World War 1 Forum Remembers Troops
Josh LaBella – News Writer
Parked outside the John Lyman center was a World War I era American military ambulance. Inside, experts had come together to give talks on the war, Connecticut’s involvement and its fallout – 100 years since the U.S. entered it.
The first speaker, Christine Pittsley, project manager for the Connecticut State Library’s “Remembering World War One: Sharing History/Preserving Memories”, said Connecticut was awesome during the war.
“We played a role that was really outsized compared to the rest of the states in our country,” said Pittsley.
According to Pittsley, while the rest of the country was in recession, Connecticut’s economy was humming along. She said more than 50 percent of the small arms munitions made for the United States during the war was made in Connecticut.
“In Bridgeport alone, 1.5 billion shells of various sizes and 2 billion .30-06 shells were manufactured in 1918,” said Pittsley. “That tells you a little bit about how important that aspect of Connecticut was during the war.”
George King, Executive Director of the Ambulance 255 Project, said the ambulance in the front of the building was a 1916 Model T Ford which represented 1,200 ambulances donated by Americans and driven by American volunteers during the first three years of the war.
“These drivers paid their own way over to France, paid for their own uniforms, and succeeded in evacuating 500,000 French wounded in those three years,” said King.
Michael Neiberg, a military author and historian and the keynote speaker of the forum, said the end of the First World War is an interesting case study.
“It’s an interesting case study in the way that people set up expectations for peace, and how those expectations fall apart,” said Neiberg. “It’s also an interesting case study of how it can move a society from a general attitude of being on the outside of international affairs to being fully engaged on the inside of international affairs.”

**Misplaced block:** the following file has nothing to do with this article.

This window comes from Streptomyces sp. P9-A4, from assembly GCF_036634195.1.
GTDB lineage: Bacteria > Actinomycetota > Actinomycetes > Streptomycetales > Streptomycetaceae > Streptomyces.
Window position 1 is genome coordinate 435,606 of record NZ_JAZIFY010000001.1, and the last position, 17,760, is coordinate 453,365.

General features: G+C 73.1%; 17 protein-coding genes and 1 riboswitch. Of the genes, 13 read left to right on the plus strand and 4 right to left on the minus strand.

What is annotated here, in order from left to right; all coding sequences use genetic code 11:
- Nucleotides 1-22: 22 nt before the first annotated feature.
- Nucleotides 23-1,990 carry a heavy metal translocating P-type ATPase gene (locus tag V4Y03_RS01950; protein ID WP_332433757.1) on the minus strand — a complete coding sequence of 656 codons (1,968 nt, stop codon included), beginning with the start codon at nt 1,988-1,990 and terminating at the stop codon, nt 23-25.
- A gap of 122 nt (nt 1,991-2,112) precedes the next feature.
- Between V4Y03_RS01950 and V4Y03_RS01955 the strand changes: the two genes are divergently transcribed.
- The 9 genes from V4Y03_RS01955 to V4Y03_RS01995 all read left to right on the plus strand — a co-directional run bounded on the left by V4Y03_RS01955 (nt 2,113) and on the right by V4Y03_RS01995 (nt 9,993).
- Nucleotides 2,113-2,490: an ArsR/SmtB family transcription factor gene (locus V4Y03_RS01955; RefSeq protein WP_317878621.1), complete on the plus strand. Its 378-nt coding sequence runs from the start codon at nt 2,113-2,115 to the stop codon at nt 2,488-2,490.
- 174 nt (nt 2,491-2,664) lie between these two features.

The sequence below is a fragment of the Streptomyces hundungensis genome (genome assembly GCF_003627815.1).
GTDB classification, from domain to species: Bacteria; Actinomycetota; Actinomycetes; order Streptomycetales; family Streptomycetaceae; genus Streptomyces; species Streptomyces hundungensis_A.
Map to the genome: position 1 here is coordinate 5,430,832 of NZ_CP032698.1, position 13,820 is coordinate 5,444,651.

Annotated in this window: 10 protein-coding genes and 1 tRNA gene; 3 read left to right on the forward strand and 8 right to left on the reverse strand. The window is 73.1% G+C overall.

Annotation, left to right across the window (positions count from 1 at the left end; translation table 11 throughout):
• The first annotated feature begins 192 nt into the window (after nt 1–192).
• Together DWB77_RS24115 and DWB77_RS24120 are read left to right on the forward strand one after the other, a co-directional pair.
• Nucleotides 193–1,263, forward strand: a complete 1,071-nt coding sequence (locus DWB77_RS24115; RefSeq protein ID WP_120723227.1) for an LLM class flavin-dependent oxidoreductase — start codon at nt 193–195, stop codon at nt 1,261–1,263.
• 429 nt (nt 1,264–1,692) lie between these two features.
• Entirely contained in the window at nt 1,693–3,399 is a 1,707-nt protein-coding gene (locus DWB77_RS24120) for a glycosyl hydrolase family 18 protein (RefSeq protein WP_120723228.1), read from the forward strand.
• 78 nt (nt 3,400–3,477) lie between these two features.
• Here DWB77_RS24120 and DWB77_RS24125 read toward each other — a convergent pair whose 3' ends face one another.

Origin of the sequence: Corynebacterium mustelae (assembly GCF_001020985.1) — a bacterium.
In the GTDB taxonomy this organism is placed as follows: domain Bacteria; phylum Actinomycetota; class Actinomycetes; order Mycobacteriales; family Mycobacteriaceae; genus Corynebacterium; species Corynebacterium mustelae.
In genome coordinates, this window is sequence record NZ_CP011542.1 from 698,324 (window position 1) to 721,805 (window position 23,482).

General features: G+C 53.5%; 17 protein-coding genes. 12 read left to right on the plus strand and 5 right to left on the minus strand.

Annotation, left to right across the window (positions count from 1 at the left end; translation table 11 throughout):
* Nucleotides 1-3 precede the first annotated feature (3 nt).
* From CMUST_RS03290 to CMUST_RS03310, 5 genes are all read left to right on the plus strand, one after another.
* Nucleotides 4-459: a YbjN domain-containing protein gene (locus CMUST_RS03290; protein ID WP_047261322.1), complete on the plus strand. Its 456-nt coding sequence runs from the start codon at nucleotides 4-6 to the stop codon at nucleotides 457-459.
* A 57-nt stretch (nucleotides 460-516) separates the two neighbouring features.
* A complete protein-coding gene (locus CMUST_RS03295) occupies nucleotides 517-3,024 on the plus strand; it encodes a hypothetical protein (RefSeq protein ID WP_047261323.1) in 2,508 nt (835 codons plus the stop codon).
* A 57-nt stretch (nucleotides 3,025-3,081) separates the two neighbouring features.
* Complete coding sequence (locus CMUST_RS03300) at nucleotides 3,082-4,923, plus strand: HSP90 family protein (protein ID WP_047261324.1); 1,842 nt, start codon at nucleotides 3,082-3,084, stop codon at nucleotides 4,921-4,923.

Neiberg said the U.S. got involved in the war for three reasons. He said the first is because of power the European countries had lost in the war. The second, he said, was to guarantee people freedom, security and self-determination. Finally, the third was President Woodrow Wilson’s desire to undercut the Soviet Union’s vision for the world.
“Therefore, the United States, whether it wanted to or not, found itself deeply involved in the crisis that the First World War had exposed,” said Neiberg.
According to Neiberg, the current situation in the Middle East has a direct link to actions taken during the war. He said the British and French powers split up the Ottoman Empire on a map with crayon.
“The boarders that we get from the Middle East, the structure of government we have in the Middle East,” said Neiberg, “comes directly out of all this conflict we have in the First World War.”
Neiberg said Americans were disillusioned after the war, not by the conflict itself, but by the mess of the peace that followed.
“Most Americans, believe even if the United States hadn’t had a role in breaking the pot, had nevertheless declared war,” said Neiberg. “The United States had nevertheless sent an army overseas. The United States had nevertheless had a president who issued a statement like the 14 Points, claiming that the United States would fight for people everywhere. Therefore, the United States, whether it broke it or not, had in fact bought it.”
Photo Credit: Josh LaBella